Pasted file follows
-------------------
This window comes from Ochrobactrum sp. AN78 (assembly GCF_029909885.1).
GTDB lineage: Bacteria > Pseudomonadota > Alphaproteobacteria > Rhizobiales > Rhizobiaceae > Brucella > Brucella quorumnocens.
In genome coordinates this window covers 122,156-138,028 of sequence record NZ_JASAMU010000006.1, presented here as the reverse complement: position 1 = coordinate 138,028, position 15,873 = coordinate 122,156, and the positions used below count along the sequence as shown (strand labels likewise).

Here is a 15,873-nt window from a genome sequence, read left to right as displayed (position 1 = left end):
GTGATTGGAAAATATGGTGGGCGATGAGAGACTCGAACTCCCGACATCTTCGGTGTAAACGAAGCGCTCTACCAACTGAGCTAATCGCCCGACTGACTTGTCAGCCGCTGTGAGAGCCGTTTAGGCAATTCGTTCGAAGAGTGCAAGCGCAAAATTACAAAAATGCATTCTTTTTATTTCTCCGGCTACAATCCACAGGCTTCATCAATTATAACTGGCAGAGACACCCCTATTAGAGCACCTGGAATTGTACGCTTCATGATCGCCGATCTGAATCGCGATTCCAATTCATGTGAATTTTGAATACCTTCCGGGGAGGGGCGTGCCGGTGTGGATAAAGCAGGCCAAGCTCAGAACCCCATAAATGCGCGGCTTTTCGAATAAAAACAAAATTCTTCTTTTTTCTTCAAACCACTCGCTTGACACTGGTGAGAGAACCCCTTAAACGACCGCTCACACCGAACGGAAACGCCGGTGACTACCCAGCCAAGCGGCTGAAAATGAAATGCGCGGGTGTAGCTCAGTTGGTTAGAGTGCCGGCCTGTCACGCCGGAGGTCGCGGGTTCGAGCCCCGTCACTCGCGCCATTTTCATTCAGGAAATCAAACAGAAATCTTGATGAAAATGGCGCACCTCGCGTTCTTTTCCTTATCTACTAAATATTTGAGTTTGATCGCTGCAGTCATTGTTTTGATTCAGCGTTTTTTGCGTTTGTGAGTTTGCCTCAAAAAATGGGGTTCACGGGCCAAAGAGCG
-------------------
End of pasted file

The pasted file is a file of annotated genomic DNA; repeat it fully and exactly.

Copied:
This window comes from Ochrobactrum sp. AN78 (assembly GCF_029909885.1).
GTDB lineage: Bacteria > Pseudomonadota > Alphaproteobacteria > Rhizobiales > Rhizobiaceae > Brucella > Brucella quorumnocens.
In genome coordinates this window covers 122,156-138,028 of sequence record NZ_JASAMU010000006.1, presented here as the reverse complement: position 1 = coordinate 138,028, position 15,873 = coordinate 122,156, and the positions used below count along the sequence as shown (strand labels likewise).

Here is a 15,873-nt window from a genome sequence, read left to right as displayed (position 1 = left end):
GTGATTGGAAAATATGGTGGGCGATGAGAGACTCGAACTCCCGACATCTTCGGTGTAAACGAAGCGCTCTACCAACTGAGCTAATCGCCCGACTGACTTGTCAGCCGCTGTGAGAGCCGTTTAGGCAATTCGTTCGAAGAGTGCAAGCGCAAAATTACAAAAATGCATTCTTTTTATTTCTCCGGCTACAATCCACAGGCTTCATCAATTATAACTGGCAGAGACACCCCTATTAGAGCACCTGGAATTGTACGCTTCATGATCGCCGATCTGAATCGCGATTCCAATTCATGTGAATTTTGAATACCTTCCGGGGAGGGGCGTGCCGGTGTGGATAAAGCAGGCCAAGCTCAGAACCCCATAAATGCGCGGCTTTTCGAATAAAAACAAAATTCTTCTTTTTTCTTCAAACCACTCGCTTGACACTGGTGAGAGAACCCCTTAAACGACCGCTCACACCGAACGGAAACGCCGGTGACTACCCAGCCAAGCGGCTGAAAATGAAATGCGCGGGTGTAGCTCAGTTGGTTAGAGTGCCGGCCTGTCACGCCGGAGGTCGCGGGTTCGAGCCCCGTCACTCGCGCCATTTTCATTCAGGAAATCAAACAGAAATCTTGATGAAAATGGCGCACCTCGCGTTCTTTTCCTTATCTACTAAATATTTGAGTTTGATCGCTGCAGTCATTGTTTTGATTCAGCGTTTTTTGCGTTTGTGAGTTTGCCTCAAAAAATGGGGTTCACGGGCCAAAGAGCG